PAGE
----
Industrial assets buoy Letlole’s portfolio

Dunlop warehouse is one of the several industrial properties owned by Letlole
Dunlop warehouse is one of the several industrial properties owned by Letlole

The value of Letlole La Rona’s (LLR) property portfolio has shown resilience to challenges currently facing the market. It achieved a P43.8 million growth for the year ending June 30, 2015, compared to the corresponding period in 2014.

According to their annual report, the LLR portfolio was valued at a recorded P622.3 million compared to the P578.5 million registered the year before on the back of strong support from industrial properties.

Property experts have indicated that the prices have been dropping recently as supply outstripped demand, particularly in the office space.

On the other hand, the industrial space continues to be fairly stable while the prime retail property market is nearing saturation.

LLR Chief Executive Officer, Paul More said the industrial property has continued to benefit from their portfolio as a stable income flow was received from leased industrial space.      

“The industrial sector recorded P292.6 million, followed by leisure with P239.5 million, office with P52 million and retail with P38.2 million for the year under preview,” said More.

According to the latest IPD index, the top-performing sector for 2014 was industrial property, which delivered a total return of 16.8 percent while the retail, office and residential sectors all delivered between 10 percent and 11 percent total return.

He added that over the last four years their portfolio had enjoyed an average capital value growth of 12 percent per annum.

“All the growth was organic and primarily attributable to the retention of good quality well maintained property as well as implementation of annual compound escalations,” he said.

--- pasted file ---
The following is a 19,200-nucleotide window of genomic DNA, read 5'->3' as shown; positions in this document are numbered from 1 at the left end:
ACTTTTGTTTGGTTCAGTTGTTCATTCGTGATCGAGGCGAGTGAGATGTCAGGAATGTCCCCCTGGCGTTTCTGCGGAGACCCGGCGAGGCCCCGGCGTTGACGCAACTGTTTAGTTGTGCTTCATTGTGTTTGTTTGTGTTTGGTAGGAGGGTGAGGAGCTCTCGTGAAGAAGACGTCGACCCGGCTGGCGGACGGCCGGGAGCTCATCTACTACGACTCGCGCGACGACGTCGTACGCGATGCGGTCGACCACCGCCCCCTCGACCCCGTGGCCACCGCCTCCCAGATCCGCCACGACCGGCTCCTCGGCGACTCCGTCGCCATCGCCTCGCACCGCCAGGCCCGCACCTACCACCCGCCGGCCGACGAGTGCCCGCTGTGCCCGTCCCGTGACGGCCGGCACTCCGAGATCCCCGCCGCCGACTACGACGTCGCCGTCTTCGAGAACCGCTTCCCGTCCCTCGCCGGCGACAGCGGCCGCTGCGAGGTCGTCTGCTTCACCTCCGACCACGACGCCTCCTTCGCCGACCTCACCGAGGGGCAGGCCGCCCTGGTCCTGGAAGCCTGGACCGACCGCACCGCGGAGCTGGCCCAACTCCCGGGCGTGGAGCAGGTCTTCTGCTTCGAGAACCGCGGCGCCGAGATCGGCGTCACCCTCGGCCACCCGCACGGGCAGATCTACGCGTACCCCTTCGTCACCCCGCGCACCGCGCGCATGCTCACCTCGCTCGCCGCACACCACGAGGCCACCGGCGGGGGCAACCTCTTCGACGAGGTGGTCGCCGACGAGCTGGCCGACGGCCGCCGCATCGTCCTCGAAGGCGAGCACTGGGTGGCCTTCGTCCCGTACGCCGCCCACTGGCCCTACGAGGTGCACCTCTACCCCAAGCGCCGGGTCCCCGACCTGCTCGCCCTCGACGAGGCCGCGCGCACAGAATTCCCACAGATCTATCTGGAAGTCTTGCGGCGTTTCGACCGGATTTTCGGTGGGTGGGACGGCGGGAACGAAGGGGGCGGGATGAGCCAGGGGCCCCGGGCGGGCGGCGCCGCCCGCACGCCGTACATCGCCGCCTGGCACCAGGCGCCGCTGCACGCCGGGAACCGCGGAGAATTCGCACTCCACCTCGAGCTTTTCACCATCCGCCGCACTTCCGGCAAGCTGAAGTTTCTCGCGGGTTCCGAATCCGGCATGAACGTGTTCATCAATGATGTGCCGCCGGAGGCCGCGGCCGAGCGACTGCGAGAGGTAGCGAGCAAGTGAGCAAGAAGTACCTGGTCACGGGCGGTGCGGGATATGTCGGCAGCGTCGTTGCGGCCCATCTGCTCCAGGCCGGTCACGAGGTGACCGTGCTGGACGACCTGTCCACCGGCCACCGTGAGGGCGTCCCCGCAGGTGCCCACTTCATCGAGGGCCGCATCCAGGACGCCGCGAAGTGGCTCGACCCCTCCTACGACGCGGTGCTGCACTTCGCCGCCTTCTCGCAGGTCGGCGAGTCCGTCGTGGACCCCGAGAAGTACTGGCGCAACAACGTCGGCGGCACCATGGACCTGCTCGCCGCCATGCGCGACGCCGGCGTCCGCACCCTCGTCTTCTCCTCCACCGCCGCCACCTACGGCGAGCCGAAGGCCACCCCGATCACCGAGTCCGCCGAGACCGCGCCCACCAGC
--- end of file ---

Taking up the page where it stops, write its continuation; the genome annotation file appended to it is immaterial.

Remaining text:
Currently, LLR has 14 properties in the country, which include the President Hotel building, Marakanelo Conference Centre, Moedi House, Dunlop Warehouse and Landmark Warehouse.

In addition, More said the fair value of the company’s investment properties was based on open market values of the properties as at the year-end.

“The strategic shift embraced by LLR now compels us to pursue indigenous and creative means of acquiring and developing property that will add value to the company’s asset base,” he said.

Still on their list, More noted that for the next financial year, LLR would consider the option of off-shore investments importance looking at what real estate markets in Africa could offer.

“Property and other investment opportunities in the continent are attracting a lot of interest from both eastern and western countries.  This is further driven by increased purchasing power of people living on the continent,” he said.

In addition, he said they would gather market intelligence on markets demonstrating potential growth in property investment and will piggyback on strategic partners with an established foothold in these markets.

For the year under review, a focus on cost efficiencies continued and the company’s cost to income ratio stood at 18 percent relative to 23 percent achieved in the previous financial year.

Editor's Comment
What about employees in private sector?

How can this be achieved when there already is little care about the working conditions of those within the private sector employ?For a long time, private sector employees have been neglected by their employers, not because they cannot do better to care for them, but because they take advantage of government's laxity when it comes to protecting and advocating for public sector employees, giving the cue to employers within the private sector...

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